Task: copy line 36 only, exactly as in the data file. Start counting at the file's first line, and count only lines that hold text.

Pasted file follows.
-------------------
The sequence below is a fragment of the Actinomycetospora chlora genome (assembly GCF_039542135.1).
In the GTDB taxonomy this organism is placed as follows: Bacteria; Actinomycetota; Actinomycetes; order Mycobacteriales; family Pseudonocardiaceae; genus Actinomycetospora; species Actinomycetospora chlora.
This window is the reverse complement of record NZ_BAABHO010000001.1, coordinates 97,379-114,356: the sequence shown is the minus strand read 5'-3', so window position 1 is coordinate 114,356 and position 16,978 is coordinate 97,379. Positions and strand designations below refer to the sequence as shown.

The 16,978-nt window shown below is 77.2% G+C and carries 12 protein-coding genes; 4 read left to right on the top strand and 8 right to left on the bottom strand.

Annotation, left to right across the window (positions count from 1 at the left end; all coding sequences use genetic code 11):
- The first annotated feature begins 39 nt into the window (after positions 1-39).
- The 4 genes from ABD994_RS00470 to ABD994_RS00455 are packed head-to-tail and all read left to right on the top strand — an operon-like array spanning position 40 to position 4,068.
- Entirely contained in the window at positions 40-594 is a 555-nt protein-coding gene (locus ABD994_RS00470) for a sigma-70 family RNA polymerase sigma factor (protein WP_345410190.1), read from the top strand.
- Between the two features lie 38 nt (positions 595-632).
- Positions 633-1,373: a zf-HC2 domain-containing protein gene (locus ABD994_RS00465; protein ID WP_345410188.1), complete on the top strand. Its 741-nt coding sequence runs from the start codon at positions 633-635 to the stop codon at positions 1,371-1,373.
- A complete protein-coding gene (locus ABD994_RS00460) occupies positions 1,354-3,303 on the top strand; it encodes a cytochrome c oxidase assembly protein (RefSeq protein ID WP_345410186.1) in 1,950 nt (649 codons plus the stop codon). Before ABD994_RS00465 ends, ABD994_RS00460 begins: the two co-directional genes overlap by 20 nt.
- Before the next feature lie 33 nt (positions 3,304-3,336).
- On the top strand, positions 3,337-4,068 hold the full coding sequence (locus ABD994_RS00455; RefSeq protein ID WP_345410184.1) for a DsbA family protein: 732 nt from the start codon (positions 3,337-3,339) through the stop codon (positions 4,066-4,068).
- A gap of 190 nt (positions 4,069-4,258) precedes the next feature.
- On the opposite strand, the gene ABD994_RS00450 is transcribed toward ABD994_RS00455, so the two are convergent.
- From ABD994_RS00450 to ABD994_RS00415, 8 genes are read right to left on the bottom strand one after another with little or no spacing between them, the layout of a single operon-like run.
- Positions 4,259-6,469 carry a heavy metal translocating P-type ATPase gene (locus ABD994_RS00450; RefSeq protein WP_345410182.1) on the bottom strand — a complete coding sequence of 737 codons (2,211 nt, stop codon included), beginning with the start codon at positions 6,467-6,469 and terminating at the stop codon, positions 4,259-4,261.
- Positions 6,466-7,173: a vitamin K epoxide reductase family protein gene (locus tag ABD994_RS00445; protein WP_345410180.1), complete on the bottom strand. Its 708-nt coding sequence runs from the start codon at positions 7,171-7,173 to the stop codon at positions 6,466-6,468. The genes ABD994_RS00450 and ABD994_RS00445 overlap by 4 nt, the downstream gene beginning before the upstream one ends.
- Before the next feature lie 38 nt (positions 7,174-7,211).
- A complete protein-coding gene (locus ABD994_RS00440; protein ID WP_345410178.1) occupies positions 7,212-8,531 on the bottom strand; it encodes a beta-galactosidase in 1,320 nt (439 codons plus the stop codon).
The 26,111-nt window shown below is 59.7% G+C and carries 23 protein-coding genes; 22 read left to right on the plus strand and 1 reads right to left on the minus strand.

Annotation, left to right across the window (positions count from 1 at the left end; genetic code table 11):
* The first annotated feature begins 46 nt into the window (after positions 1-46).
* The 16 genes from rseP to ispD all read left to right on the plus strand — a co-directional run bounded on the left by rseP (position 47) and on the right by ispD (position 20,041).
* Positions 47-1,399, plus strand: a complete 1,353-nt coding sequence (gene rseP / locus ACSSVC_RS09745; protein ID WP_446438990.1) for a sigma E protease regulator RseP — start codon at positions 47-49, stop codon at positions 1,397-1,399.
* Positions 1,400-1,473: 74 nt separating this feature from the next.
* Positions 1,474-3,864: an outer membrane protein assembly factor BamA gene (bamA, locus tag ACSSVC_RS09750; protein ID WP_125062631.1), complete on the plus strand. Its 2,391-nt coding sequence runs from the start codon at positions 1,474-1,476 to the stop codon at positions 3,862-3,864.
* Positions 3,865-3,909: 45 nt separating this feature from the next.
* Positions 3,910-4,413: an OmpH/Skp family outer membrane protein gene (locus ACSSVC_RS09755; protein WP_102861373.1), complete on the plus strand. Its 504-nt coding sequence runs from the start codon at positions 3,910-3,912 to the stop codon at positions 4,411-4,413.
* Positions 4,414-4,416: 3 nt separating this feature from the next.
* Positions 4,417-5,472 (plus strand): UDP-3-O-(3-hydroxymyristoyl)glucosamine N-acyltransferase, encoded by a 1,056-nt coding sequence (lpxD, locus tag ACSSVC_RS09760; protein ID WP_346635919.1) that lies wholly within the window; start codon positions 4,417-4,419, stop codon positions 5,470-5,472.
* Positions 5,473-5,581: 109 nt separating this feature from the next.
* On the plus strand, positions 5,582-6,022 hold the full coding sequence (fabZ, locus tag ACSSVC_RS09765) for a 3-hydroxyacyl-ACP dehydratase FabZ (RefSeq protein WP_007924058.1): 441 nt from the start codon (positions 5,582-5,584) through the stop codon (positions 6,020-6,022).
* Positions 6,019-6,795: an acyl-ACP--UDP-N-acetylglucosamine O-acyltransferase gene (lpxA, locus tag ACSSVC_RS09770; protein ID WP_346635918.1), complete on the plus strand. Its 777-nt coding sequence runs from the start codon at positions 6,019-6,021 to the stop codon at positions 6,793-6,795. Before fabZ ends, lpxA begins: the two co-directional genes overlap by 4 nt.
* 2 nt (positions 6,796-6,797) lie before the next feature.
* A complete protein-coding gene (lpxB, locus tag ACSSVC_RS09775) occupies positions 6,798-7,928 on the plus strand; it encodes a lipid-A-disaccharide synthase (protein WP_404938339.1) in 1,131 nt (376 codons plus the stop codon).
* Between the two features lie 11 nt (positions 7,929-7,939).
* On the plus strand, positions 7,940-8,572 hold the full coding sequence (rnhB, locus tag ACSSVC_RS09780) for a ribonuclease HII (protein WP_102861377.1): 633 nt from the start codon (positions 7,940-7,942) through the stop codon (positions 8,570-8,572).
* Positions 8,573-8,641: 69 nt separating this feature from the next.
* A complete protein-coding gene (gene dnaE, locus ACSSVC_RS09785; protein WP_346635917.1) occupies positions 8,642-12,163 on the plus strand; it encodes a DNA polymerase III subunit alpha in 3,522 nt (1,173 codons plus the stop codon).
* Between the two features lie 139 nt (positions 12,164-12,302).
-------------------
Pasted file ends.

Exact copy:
* A complete protein-coding gene (lpxB, locus tag ACSSVC_RS09775) occupies positions 6,798-7,928 on the plus strand; it encodes a lipid-A-disaccharide synthase (protein WP_404938339.1) in 1,131 nt (376 codons plus the stop codon).